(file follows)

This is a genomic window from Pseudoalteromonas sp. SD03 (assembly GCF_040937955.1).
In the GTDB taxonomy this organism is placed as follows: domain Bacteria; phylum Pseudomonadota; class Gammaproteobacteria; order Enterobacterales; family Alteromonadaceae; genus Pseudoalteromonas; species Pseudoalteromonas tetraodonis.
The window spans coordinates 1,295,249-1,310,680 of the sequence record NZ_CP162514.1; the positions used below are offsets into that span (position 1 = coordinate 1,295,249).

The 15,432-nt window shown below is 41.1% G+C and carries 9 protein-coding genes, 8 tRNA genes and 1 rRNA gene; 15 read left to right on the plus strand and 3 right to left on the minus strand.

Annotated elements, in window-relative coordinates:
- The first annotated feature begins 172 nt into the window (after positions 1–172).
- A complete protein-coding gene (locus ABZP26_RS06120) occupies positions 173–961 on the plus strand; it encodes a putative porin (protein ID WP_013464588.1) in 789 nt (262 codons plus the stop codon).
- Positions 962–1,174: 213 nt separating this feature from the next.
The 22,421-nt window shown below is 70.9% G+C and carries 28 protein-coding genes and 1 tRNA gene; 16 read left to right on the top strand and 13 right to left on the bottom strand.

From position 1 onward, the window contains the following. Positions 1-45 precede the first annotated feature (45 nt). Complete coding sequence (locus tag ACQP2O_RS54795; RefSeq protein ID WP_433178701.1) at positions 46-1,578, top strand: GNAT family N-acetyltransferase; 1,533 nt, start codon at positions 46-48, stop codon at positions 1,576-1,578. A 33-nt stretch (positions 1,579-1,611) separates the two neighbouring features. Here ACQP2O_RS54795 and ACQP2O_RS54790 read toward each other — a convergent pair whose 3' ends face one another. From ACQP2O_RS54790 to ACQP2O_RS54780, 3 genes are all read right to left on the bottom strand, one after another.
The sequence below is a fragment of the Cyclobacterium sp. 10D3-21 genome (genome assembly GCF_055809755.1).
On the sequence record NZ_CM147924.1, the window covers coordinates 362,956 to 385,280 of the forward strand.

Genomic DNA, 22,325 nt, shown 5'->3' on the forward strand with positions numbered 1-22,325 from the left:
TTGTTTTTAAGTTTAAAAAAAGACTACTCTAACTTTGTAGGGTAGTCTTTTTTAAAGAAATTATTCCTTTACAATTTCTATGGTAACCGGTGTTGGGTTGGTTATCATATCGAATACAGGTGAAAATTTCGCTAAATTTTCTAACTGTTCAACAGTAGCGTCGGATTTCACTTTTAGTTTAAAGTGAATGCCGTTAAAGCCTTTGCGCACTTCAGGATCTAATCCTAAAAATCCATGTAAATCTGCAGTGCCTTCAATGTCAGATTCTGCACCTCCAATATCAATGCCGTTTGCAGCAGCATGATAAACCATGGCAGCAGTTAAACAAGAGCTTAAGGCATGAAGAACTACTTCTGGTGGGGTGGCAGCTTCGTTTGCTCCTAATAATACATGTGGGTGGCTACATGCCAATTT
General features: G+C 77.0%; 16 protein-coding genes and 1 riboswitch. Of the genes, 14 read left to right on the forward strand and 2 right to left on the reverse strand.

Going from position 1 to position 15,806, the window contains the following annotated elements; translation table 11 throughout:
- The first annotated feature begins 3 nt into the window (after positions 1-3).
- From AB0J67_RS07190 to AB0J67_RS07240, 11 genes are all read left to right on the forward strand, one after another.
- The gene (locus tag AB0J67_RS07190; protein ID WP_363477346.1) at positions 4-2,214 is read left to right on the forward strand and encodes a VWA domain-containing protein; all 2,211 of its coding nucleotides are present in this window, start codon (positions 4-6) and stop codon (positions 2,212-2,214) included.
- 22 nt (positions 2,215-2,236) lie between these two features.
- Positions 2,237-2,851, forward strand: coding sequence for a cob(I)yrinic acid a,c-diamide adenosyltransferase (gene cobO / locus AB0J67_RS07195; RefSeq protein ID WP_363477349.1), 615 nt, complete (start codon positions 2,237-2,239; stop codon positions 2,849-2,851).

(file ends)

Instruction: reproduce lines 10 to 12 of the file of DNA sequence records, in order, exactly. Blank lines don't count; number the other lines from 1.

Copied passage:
From position 1 onward, the window contains the following. Positions 1-45 precede the first annotated feature (45 nt). Complete coding sequence (locus tag ACQP2O_RS54795; RefSeq protein ID WP_433178701.1) at positions 46-1,578, top strand: GNAT family N-acetyltransferase; 1,533 nt, start codon at positions 46-48, stop codon at positions 1,576-1,578. A 33-nt stretch (positions 1,579-1,611) separates the two neighbouring features. Here ACQP2O_RS54795 and ACQP2O_RS54790 read toward each other — a convergent pair whose 3' ends face one another. From ACQP2O_RS54790 to ACQP2O_RS54780, 3 genes are all read right to left on the bottom strand, one after another.
The sequence below is a fragment of the Cyclobacterium sp. 10D3-21 genome (genome assembly GCF_055809755.1).
On the sequence record NZ_CM147924.1, the window covers coordinates 362,956 to 385,280 of the forward strand.